“You gotta respect”: Mexican-origin Adolescents’ Perspectives on Respect in Organized Activities


  • Andrea Vest Ettekal Tufts University
  • Erin R. Gaskin Arizona State University
  • Alex R. Lin Arizona State University &University of California, Irvine
  • Sandra D. Simpkins Arizona State University & University of California, Irvine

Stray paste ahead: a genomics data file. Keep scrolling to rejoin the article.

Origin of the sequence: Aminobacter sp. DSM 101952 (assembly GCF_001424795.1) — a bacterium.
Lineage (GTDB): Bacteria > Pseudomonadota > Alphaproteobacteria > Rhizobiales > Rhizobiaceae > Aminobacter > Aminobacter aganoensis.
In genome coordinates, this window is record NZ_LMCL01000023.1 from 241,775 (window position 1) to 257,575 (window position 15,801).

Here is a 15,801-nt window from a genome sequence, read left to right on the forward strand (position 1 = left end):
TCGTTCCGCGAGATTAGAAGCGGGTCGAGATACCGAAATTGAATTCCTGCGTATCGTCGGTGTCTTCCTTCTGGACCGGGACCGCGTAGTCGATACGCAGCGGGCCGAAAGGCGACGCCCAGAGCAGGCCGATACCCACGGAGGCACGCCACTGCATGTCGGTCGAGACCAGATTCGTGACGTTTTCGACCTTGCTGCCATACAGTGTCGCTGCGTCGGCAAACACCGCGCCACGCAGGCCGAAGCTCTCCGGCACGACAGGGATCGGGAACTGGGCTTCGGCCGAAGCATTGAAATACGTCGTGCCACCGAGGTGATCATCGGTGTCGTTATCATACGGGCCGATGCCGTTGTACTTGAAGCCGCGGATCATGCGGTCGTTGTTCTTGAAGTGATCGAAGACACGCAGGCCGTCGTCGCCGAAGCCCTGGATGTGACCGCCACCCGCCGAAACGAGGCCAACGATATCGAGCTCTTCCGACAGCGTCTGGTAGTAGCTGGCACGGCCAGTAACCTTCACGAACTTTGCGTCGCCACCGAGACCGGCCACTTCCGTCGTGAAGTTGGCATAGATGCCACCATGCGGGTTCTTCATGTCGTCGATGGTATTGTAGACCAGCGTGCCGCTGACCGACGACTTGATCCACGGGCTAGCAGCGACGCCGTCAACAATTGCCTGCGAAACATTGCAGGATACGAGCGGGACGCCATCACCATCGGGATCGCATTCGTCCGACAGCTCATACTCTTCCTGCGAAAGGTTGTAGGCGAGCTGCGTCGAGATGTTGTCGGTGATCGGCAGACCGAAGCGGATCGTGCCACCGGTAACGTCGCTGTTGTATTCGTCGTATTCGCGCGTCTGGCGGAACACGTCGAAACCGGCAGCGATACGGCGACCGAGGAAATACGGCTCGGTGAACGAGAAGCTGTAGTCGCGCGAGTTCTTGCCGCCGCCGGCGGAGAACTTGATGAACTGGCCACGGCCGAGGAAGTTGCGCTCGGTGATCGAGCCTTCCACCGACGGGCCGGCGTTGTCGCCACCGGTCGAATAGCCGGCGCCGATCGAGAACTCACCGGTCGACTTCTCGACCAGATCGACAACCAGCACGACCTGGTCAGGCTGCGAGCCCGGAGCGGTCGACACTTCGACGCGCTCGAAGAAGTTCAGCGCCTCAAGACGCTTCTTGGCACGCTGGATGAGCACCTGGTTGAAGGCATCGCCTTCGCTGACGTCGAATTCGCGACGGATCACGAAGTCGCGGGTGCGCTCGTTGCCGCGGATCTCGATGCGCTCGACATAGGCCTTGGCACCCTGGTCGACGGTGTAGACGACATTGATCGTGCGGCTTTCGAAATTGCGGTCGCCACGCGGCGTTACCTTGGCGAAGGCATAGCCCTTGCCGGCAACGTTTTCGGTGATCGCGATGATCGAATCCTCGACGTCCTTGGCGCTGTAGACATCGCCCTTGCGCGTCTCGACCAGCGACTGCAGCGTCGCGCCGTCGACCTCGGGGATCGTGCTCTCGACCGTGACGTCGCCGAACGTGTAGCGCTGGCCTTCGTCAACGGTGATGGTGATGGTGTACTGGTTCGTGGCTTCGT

Respect is crucial for promoting participation and positive experiences in organized activities, especially among ethnically diverse youth. However, little is known regarding how Mexican-origin adolescents conceptualize respect and specifically how to promote respect in activities. Guided by theory and previous research, we used qualitative content analysis to elucidate perspectives on respect and features involved in the development of respect in activities. Our sample consisted of 18 Mexican-origin 7th graders who resided in the Southwest of the U.S., an area with a history of inter-ethnic group tensions. The adolescents in this study described three different types of respect:  humanity respect, respect for culture, and linguistic respect. Potential features involved in the development of respect were identified, including individual- (e.g., moral virtues), contextual (e.g., welcoming atmosphere), and inter-personal (e.g., shared experiences) features. This study increases out depth of understanding of respect in activities, identifies areas for researchers to pursue in future research, and unveils potential implications for designing activities that promote positive, respectful relationships.


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